It is interesting to note how some very crucial security vulnerabilities in software are found a little too late. For instance, Samba just announced that it has now patched a remote code execution exploit which was present in all versions of Samba between 3.0.x and 3.6.3. This essentially means that this vulnerability is at least five years old since Samba released the 3.0.25 version as back as 2007.
This remote code execution exploit would have enabled a potential attacker to execute code as ‘root’ user acting as one from some anonymous connection. Nonetheless, the good news are that the vulnerability has been found and patched by Samba.
The developers of Samba described this security flaw in the following words, ‘ The code generator for Samba’s remote procedure call (RPC) code contained an error which caused it to generate code containing a security flaw. This generated code is used in the parts of Samba that control marshalling and unmarshalling of RPC calls over the network. The flaw caused checks on the variable containing the length of an allocated array to be done independently from the checks on the variable used to allocate the memory for that array. As both these variables are controlled by the connecting client it makes it possible for a specially crafted RPC call to cause the server to execute arbitrary code.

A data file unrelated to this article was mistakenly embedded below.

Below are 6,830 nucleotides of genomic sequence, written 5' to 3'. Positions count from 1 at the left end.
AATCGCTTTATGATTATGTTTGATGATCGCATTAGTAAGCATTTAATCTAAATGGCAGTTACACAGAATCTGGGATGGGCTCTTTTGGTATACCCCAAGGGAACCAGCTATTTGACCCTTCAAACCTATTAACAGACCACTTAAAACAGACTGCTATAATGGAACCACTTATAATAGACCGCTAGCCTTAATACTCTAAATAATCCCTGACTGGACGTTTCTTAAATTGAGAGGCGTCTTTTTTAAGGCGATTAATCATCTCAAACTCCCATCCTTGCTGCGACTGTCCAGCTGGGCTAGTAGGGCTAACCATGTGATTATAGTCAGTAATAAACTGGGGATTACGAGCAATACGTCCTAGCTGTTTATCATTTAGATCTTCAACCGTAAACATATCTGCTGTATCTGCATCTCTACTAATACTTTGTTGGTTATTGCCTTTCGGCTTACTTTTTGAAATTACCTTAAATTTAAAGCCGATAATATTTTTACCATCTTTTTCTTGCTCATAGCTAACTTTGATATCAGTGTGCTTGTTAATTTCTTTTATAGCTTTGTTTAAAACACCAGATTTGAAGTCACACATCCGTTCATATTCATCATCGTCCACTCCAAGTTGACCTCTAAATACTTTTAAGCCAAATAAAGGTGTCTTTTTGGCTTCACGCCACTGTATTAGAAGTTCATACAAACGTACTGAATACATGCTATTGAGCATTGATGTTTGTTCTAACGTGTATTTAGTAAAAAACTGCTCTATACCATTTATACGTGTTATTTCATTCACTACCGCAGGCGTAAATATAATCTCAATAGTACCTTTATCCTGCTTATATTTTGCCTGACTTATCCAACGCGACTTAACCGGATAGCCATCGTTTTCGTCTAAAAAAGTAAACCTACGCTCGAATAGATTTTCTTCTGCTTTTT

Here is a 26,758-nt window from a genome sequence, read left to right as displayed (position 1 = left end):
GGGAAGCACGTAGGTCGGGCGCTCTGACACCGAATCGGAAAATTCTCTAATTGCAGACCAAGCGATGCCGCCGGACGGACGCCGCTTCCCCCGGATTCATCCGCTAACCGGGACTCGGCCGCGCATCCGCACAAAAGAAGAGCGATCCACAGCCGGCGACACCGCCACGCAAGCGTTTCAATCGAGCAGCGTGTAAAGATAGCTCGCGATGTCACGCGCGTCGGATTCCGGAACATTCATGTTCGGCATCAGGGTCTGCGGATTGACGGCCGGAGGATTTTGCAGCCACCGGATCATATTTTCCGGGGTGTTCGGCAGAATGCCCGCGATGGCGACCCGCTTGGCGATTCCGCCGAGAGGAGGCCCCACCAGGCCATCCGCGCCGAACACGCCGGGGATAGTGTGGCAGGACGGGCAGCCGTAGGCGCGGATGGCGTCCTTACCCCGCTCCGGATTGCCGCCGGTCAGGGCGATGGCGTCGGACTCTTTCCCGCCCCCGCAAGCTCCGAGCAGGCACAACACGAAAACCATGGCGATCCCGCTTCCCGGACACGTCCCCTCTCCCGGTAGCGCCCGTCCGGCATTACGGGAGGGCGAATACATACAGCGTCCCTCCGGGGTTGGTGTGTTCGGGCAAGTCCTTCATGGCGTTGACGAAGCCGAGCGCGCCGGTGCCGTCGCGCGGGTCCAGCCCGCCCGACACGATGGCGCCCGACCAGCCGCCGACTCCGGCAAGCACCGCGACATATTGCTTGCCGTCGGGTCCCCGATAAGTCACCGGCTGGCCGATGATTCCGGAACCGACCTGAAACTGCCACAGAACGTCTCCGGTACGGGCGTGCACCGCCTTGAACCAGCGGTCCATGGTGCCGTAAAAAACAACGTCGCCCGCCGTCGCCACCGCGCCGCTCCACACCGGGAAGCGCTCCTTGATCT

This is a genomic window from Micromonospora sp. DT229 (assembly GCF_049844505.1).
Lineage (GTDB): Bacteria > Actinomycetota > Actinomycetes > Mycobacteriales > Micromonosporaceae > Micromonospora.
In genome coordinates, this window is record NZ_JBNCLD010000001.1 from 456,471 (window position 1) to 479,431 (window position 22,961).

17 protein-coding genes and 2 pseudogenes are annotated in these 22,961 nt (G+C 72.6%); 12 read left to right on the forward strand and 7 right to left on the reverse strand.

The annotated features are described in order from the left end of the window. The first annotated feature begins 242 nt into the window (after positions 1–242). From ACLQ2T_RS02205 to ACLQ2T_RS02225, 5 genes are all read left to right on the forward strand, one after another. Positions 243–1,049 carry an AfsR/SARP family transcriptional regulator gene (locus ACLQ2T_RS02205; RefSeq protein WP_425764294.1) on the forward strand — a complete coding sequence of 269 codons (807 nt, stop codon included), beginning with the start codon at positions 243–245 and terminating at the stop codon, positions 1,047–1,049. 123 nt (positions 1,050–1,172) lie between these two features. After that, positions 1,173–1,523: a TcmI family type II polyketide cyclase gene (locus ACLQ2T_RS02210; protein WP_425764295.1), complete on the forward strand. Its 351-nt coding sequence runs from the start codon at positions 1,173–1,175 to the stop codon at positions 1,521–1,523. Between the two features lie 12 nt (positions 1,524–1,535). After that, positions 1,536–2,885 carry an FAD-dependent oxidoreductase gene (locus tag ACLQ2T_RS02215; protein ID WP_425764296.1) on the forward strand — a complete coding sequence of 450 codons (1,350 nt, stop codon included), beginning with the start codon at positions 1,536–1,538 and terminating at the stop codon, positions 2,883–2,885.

As this does not require an authenticated connection it is the most serious vulnerability possible in a program, and users and vendors are encouraged to patch their Samba installations immediately.’
Samba has released three new security releases. These are for such versions of the software which are currently supported and you can find them here. Moreover, patches for older versions of Samba who have this exploit have also been made available here.
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